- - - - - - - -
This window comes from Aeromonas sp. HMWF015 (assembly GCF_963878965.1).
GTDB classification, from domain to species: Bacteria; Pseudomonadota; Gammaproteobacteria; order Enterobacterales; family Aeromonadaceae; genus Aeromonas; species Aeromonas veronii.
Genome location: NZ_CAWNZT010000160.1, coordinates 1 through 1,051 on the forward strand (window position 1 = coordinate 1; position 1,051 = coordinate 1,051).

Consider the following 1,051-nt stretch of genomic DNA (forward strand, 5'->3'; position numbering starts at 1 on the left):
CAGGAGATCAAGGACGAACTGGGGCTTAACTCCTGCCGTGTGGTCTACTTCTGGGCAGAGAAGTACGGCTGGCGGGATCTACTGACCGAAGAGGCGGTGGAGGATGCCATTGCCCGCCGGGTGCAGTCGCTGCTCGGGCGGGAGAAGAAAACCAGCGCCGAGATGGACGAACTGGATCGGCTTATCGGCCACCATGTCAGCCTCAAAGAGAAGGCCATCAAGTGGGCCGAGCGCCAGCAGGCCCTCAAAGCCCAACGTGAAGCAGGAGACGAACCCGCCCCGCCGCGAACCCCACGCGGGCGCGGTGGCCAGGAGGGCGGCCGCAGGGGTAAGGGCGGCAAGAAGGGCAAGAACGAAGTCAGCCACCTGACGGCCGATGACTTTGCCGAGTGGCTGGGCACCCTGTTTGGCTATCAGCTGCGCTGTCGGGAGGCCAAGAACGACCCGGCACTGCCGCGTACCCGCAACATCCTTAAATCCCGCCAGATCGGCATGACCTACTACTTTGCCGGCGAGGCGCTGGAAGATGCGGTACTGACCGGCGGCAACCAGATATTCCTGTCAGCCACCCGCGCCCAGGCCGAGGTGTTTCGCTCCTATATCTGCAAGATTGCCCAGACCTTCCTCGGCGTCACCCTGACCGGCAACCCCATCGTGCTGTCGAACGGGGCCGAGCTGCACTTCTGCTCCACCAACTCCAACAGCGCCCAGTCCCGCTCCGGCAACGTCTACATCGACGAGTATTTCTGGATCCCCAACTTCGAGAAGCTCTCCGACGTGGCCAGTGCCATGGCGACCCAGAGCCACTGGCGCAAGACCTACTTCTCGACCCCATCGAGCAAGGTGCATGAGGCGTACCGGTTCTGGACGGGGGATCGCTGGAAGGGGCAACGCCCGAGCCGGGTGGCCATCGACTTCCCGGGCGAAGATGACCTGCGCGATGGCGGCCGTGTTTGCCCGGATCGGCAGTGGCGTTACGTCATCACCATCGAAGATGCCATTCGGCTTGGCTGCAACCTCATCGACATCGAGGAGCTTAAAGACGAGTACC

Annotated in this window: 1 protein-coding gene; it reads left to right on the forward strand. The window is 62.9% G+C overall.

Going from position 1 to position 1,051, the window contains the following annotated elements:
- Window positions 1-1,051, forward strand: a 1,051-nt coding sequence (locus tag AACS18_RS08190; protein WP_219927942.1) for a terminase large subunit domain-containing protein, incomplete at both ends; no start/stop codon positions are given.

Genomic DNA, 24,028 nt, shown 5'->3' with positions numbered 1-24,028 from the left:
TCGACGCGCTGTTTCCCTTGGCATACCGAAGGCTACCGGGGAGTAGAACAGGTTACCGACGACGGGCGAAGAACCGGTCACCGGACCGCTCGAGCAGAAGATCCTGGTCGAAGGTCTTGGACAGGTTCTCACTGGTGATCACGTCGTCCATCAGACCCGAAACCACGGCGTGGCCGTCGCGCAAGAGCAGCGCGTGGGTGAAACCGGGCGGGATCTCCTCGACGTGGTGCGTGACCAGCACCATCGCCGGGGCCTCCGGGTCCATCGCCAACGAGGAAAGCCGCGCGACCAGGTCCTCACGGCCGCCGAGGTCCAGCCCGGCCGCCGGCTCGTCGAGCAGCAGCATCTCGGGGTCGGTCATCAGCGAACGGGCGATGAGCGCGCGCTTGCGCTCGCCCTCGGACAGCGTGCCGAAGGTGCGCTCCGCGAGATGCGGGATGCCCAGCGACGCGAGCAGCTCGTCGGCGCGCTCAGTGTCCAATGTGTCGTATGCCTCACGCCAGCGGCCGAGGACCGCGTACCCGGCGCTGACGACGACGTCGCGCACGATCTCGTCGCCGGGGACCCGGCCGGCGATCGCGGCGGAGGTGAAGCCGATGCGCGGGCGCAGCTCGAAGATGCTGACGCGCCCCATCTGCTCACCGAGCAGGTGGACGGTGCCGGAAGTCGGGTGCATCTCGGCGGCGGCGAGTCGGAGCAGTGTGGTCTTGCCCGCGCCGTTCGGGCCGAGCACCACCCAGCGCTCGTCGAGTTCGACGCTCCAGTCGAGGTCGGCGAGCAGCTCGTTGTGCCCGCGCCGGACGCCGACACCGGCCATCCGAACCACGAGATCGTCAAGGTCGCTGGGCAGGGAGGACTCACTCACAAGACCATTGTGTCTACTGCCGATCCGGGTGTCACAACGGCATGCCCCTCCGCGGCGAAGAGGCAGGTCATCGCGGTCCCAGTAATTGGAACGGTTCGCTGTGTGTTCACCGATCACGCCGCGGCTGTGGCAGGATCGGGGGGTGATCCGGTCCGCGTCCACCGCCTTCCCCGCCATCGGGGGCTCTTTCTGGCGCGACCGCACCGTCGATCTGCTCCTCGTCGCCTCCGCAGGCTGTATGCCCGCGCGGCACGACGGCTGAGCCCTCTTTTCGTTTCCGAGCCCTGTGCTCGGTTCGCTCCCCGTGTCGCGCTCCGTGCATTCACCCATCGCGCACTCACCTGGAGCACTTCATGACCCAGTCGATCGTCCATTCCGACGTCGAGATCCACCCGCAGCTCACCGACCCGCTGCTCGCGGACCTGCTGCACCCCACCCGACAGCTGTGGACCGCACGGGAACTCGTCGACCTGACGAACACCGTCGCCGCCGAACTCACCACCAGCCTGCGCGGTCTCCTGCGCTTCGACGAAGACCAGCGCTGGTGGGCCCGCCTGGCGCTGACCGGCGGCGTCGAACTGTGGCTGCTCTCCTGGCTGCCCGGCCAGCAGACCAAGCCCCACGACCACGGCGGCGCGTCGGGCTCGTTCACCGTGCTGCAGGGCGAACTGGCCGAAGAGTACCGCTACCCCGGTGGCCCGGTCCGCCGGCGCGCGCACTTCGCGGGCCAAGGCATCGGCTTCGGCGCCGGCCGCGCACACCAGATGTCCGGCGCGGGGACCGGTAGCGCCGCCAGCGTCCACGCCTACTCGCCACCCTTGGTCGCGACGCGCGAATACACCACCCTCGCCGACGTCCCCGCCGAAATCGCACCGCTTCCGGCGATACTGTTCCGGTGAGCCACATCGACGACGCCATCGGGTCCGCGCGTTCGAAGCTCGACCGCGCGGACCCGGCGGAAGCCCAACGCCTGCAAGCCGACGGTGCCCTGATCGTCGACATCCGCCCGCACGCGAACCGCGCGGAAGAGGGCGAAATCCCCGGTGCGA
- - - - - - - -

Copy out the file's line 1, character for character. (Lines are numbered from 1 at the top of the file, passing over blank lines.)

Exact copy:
This window comes from Aeromonas sp. HMWF015 (assembly GCF_963878965.1).